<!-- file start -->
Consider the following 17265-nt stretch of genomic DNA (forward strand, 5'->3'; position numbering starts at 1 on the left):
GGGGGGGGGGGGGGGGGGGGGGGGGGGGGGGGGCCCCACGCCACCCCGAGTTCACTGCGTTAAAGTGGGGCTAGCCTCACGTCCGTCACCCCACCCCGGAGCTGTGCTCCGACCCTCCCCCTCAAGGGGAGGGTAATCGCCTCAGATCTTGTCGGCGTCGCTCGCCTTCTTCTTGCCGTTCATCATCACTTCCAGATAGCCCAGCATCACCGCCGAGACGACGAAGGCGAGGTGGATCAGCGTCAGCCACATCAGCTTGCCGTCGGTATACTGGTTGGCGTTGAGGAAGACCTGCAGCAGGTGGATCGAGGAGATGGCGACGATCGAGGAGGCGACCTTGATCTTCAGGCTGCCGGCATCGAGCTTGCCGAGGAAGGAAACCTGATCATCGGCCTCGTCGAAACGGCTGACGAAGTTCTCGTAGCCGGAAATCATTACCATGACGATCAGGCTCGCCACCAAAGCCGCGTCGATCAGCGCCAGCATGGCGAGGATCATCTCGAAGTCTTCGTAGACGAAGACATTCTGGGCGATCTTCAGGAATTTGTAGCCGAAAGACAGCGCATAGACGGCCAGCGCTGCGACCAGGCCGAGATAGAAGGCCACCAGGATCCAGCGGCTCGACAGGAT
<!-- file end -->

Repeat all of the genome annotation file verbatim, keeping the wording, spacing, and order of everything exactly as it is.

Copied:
Consider the following 17265-nt stretch of genomic DNA (forward strand, 5'->3'; position numbering starts at 1 on the left):
GGGGGGGGGGGGGGGGGGGGGGGGGGGGGGGGGCCCCACGCCACCCCGAGTTCACTGCGTTAAAGTGGGGCTAGCCTCACGTCCGTCACCCCACCCCGGAGCTGTGCTCCGACCCTCCCCCTCAAGGGGAGGGTAATCGCCTCAGATCTTGTCGGCGTCGCTCGCCTTCTTCTTGCCGTTCATCATCACTTCCAGATAGCCCAGCATCACCGCCGAGACGACGAAGGCGAGGTGGATCAGCGTCAGCCACATCAGCTTGCCGTCGGTATACTGGTTGGCGTTGAGGAAGACCTGCAGCAGGTGGATCGAGGAGATGGCGACGATCGAGGAGGCGACCTTGATCTTCAGGCTGCCGGCATCGAGCTTGCCGAGGAAGGAAACCTGATCATCGGCCTCGTCGAAACGGCTGACGAAGTTCTCGTAGCCGGAAATCATTACCATGACGATCAGGCTCGCCACCAAAGCCGCGTCGATCAGCGCCAGCATGGCGAGGATCATCTCGAAGTCTTCGTAGACGAAGACATTCTGGGCGATCTTCAGGAATTTGTAGCCGAAAGACAGCGCATAGACGGCCAGCGCTGCGACCAGGCCGAGATAGAAGGCCACCAGGATCCAGCGGCTCGACAGGAT